Mary-Louise Parker has never fit in. “Skulking through life as a loser was oddly shaming… and has continued to trail me through realities that flat out contradict it,” the actress writes in her debut book, Dear Mr. You.
Parker, who has found longterm success on the small screen (Weeds, The West Wing), the big one (Fried Green Tomatoes, Boys On the Side) and the stage (Proof), is certainly not a loser. But she is something of a loner. She has spurned Hollywood for a duplex in Brooklyn, where she writes sonnets and doles out vegan baked goods to her children’s friends. Here, amidst her neatly aligned poetry books and cozy furniture overflowing with pillows, she has deliberately checked out. “I may not know who the vice president is at any given time, but I probably know who the poet laureate is,” she says on a recent afternoon. Parker finds Twitter “a bit vulgar” and instead has chosen to accumulate her family’s photos on a floor-to-ceiling tree she cut out of a huge cardboard appliance box. The tree, she says, is her social network. Which means her social network is essentially her two kids, William Atticus and Caroline Aberash, and their diaper-wearing dog, Eleanor Roosevelt. And Parker likes it that way.
“I always look at people and wonder, What is it like to be the homecoming queen, the person who never feels misunderstood?” she says. “I think I’m always going to be someone who just feels a little bit alone.”
It should be no surprise then that Dear Mr. You is far from the typical Hollywood memoir, if one can call it a memoir at all. The collection of letters written to men throughout her life—her priest, her adopted daughter’s biological uncle, a man who wears only a loincloth, one of her pet goats—is a surprisingly poetic debut that’s been touted by the literary likes of Mary Karr, who Parker will play in Showtime’s Liar’s Club mini-series if it’s greenlit. Inspired by her memories of her late father and born from a column she wrote for Esquire, Parker wanted to celebrate “maleness” in all its glory and reflect on her occasionally tumultuous relationship with the opposite sex.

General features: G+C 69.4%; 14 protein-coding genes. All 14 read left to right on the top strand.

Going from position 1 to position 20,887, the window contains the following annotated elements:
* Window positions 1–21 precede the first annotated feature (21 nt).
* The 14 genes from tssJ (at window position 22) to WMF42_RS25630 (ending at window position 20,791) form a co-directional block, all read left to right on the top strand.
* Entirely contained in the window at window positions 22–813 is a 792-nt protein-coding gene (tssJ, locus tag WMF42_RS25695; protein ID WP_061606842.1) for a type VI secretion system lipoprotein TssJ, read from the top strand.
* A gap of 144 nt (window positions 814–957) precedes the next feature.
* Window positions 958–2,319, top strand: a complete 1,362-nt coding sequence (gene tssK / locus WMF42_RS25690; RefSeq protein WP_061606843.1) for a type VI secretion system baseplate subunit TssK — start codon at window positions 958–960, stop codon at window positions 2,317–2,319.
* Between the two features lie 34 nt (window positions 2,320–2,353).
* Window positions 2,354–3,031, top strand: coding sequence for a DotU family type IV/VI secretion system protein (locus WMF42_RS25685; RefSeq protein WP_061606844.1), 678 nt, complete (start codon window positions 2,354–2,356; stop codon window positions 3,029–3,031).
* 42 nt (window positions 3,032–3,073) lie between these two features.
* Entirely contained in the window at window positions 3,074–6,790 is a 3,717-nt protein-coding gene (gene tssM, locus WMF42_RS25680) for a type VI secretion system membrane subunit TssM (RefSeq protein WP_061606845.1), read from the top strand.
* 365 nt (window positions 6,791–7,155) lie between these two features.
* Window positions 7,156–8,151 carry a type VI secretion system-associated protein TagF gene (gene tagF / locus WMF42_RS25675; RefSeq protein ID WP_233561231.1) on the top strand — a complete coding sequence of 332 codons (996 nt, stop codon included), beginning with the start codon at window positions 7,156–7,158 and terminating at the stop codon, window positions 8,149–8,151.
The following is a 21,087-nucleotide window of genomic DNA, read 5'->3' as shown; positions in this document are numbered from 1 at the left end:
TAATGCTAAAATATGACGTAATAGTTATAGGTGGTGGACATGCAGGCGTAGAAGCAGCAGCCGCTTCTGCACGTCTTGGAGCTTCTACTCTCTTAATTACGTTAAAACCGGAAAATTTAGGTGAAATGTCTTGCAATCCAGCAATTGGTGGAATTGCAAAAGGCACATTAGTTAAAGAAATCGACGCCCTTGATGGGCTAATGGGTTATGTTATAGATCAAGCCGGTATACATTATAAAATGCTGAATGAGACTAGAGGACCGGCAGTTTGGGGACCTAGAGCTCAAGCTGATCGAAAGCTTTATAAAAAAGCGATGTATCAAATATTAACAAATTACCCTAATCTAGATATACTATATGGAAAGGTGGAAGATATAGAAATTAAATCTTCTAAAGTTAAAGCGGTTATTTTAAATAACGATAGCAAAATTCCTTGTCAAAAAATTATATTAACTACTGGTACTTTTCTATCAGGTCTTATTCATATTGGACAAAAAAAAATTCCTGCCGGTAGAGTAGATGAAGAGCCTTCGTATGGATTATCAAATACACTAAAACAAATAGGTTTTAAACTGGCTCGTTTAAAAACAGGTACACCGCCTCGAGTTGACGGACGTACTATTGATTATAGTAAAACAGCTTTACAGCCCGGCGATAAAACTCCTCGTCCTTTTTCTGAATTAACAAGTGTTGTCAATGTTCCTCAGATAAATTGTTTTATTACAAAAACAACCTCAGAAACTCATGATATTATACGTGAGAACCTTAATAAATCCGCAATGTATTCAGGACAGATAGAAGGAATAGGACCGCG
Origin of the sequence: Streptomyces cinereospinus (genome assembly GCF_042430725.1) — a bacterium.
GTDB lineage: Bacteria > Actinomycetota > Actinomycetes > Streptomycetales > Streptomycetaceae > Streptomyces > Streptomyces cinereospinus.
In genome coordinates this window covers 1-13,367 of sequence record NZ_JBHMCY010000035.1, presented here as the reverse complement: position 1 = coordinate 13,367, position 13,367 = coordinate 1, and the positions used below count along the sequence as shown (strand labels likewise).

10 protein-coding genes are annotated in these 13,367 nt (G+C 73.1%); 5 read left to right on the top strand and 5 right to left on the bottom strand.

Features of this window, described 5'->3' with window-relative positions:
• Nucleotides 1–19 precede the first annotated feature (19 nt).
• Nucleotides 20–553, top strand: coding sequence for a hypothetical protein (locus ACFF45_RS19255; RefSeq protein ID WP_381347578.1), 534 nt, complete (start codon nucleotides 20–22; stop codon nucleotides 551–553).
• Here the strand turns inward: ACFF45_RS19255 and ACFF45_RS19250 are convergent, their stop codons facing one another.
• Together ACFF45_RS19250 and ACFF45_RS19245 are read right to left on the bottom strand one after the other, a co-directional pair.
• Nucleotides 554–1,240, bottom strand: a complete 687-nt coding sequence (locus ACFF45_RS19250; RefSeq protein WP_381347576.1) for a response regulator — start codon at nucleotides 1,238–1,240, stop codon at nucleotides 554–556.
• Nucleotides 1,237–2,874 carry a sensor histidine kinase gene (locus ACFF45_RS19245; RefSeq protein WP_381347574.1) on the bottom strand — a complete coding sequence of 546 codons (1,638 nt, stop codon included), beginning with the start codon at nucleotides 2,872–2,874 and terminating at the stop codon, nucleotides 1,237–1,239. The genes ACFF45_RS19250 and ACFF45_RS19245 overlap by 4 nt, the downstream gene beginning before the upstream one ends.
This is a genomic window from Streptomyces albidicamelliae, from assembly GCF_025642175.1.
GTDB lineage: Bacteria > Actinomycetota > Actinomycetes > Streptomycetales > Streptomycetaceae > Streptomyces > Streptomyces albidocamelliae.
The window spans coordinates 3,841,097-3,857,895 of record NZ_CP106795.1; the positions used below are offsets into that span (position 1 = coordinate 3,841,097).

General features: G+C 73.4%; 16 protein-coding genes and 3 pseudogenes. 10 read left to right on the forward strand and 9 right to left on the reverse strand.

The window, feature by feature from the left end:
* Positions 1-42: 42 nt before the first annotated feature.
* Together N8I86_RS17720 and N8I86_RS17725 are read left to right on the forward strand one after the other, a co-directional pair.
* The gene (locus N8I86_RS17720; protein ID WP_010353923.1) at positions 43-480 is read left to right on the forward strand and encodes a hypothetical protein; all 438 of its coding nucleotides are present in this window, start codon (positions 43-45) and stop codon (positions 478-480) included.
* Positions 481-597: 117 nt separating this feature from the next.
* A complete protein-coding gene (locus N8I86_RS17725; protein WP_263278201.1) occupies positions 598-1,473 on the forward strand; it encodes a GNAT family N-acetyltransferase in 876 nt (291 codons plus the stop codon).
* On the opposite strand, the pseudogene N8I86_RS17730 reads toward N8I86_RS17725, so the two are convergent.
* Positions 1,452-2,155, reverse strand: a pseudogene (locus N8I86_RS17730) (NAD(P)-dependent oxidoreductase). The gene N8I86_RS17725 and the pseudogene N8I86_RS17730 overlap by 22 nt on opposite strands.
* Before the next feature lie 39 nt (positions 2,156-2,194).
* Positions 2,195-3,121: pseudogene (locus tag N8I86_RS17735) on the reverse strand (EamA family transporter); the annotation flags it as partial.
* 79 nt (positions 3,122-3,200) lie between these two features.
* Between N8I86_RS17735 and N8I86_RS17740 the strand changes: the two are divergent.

Though she shares surprisingly intimate moments, good and bad—a delightful “f-ck-your-lights-out fest” and less complimentary sentiments like “having sex with you was like making a snow angel under a rhino” —the identities of the men are concealed. Anyone looking for a rant against Billy Crudup, who left Parker when she was seven months pregnant for Claire Danes, will be disappointed, despite what gossip sites claim. Parker has refused to talk about the breakup for 11 years; the closest she comes in the book is an apology note to a cab driver to whom she yelled after the breakup, “I’m pregnant and alone.”
“Without sounding Pollyanna, I wanted to make something sweet. I didn’t want to make something that was an indictment, that was ugly, that was finger-wagging,” she says. “There’s a book there. Maybe that book sells more. But what a waste of paper.”
She’s not a Pollyanna. Could a naïve woman write to her acting school’s movement teacher, “I know you thought my lizard was inappropriate during the animal exercise. I really don’t recall trying to make my lizard overly sexual, per se”? But living in Parker’s universe, even for just a few hours, is like being in a fairy dreamland. When I ask if she’s experienced sexism in her career—a problem actresses like Meryl Streep, Jennifer Lawrence and Sandra Bullock have spoken out about—she rolls her eyes.
“It feels a little icky to me to complain about meaty roles or pay. And hear me when I say that we need to fight for equal pay for women in general—for teachers or nurses or policewomen. Actresses, not so much,” she says. “Do you really want to hear about Gwyneth Paltrow talk about how she doesn’t make enough money? I don’t.”
She’s had bigger problems, and her book digs deep, dressing serious issues in humor while often affording them the gravity they deserve. In a letter titled “Dear Cerberus” she merges three terrible exes into the mythical three-headed dog that guarded the underworld. One of those men drags her into a public bathroom and punishes her for dressing like a “slut” by sexually assaulting her. “You left me staring in the bathroom mirror, pants down,” she writes. “That’s actually a swell game if you play it right, but this was not that.” In another story, she writes of a building frustration with a boyfriend that ended with her stabbing him in the hand with a fork.
“You say nothing, you say nothing, you say nothing, and now my fork is in your thumb,” she tells me. “I think there’s a thing with little girls where you think at a certain point love is just going to show up. And when it doesn’t, you think, am I going to be alone my entire life? And then when men start paying attention to you, you fear their rejection.”
Maybe it’s our biological fate as women to be needy, she muses. Maybe it’s just her. “I want a man who bores the sh-t out of me,” she says. “But I’m attracted to extremes. Hopefully you are not.”
She offers advice on how to avoid the Cerberus or, better yet, confront him. “In the letter to my daughter’s future love, I tell him to treat her badly. It will serve to make her more compassionate,” she says. Before you critique her dubious parenting advice, know that she also writes in this letter: “Yes, you may have had a difficult childhood, but please let me introduce myself: Hello, I am the woman who doesn’t give a sh-t.”